Shocked by the teenage violence she witnessed during the Rodney King riots in Los Angeles, Erin Gruwell became a teacher at a high school rampant with hostility and racial intolerance. For many of these students–whose ranks included substance abusers, gang members, the homeless, and victims of abuse–Gruwell was the first person to treat them with dignity, to believe in their potential and help them see it themselves.
Soon, their loyalty towards their teacher and burning enthusiasm to help end violence and intolerance became a force of its own. Inspired by reading The Diary of Anne Frank and meeting Zlata Filipovic (the eleven-year old girl who wrote of her life in Sarajevo during the civil war), the students began a joint diary of their inner-city upbringings.
Told through anonymous entries to protect their identities and allow for complete candor, The Freedom Writers Diary is filled with astounding vignettes from 150 students who, like civil rights activist Rosa Parks and the Freedom Riders, heard society tell them where to go–and refused to listen.
Proceeds from this book benefit the Freedom Writers Foundation, an organization set up to provide scholarships for underprivieged youth and to train teachers.
In 2004, four Latino teenagers arrived at the Marine Advanced Technology Education Robotics Competition at the University of California, Santa Barbara. They were born in Mexico but raised in Phoenix, Arizona, where they attended an underfunded public high school. No one had ever suggested to Oscar, Cristian, Luis, or Lorenzo that they might amount to much—but two inspiring science teachers had convinced these impoverished, undocumented kids from the desert who had never even seen the ocean that they should try to build an underwater robot.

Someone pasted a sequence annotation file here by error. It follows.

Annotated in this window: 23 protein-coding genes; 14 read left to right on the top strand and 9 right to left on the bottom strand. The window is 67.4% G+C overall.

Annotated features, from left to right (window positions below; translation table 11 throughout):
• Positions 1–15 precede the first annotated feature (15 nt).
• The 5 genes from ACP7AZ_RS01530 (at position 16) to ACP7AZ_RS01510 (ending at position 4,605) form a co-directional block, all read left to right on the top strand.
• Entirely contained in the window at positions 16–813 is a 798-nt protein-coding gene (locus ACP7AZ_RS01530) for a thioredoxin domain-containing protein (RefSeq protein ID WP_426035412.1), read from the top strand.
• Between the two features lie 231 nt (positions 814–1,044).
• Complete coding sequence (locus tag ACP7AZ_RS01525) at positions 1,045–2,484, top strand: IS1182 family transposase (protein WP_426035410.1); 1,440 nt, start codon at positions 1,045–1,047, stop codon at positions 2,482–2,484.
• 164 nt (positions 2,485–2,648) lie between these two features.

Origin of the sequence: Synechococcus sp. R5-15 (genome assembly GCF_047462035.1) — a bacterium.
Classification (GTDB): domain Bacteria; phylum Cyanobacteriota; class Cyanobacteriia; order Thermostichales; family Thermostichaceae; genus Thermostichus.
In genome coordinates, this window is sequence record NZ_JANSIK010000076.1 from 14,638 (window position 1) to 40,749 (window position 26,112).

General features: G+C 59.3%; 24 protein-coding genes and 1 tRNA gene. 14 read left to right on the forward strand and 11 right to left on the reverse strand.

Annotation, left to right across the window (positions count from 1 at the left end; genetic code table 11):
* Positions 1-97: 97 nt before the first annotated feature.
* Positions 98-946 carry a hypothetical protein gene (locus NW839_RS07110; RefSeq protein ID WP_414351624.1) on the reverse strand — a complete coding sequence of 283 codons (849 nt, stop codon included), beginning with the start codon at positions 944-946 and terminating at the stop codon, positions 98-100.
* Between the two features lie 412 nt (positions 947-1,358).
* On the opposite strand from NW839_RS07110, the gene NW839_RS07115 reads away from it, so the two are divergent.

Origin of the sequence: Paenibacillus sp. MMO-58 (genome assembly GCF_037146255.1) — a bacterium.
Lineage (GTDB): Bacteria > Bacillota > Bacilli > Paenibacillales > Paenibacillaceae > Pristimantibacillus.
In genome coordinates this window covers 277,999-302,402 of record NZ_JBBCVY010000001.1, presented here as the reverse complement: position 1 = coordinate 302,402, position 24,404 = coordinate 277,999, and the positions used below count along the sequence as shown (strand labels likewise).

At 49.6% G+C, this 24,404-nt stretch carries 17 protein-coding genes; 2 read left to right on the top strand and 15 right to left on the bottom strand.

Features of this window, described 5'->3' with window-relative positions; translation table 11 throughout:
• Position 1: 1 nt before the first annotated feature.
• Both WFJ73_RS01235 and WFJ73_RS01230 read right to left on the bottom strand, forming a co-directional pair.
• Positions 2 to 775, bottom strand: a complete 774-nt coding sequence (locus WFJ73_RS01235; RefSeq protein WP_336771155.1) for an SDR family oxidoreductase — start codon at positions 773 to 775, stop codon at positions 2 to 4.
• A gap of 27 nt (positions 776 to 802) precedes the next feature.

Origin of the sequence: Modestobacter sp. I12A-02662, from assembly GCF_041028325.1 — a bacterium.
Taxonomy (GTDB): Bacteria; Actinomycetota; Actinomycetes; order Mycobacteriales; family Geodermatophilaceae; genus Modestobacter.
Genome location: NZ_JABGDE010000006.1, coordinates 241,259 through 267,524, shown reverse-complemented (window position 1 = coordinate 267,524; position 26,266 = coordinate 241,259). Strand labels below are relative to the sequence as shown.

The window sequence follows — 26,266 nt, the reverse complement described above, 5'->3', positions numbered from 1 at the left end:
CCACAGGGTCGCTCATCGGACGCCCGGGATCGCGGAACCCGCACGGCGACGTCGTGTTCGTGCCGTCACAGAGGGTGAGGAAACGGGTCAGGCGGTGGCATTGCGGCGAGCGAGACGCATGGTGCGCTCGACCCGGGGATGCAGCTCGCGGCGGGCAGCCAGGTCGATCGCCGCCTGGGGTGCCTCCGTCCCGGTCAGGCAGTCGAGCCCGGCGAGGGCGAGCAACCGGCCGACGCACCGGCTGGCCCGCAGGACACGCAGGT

And build a robot they did. Their robot wasn't pretty, especially compared to those of the competition. They were going up against some of the best collegiate engineers in the country, including a team from MIT backed by a $10,000 grant from ExxonMobil. The Phoenix teenagers had scraped together less than $1,000 and built their robot out of scavenged parts. This was never a level competition—and yet, against all odds . . . they won!
But this is just the beginning for these four, whose story—which became a key inspiration to the DREAMers movement—will go on to include first-generation college graduations, deportation, bean-picking in Mexico, and service in Afghanistan.
Joshua Davis's Spare Parts is a story about overcoming insurmountable odds and four young men who proved they were among the most patriotic and talented Americans in this country—even as the country tried to kick them out.
This unique resource has many user-friendly features, including “definition boxes” for key terms, “stop boxes” to remind readers of previously explained ideas, “perspective check boxes” to draw attention to alternative standpoints, a glossary, and a chapter responding to the most common rebuttals encountered when leading discussions on concepts in critical social justice. There are discussion questions and extension activities at the end of each chapter, and an appendix designed to lend pedagogical support to those newer to teaching social justice education.
“Sensoy and DiAngelo's book sings with insight, clarity, and humanity. This is a brilliant primer to help us consider what it means to think critically and to act for justice.”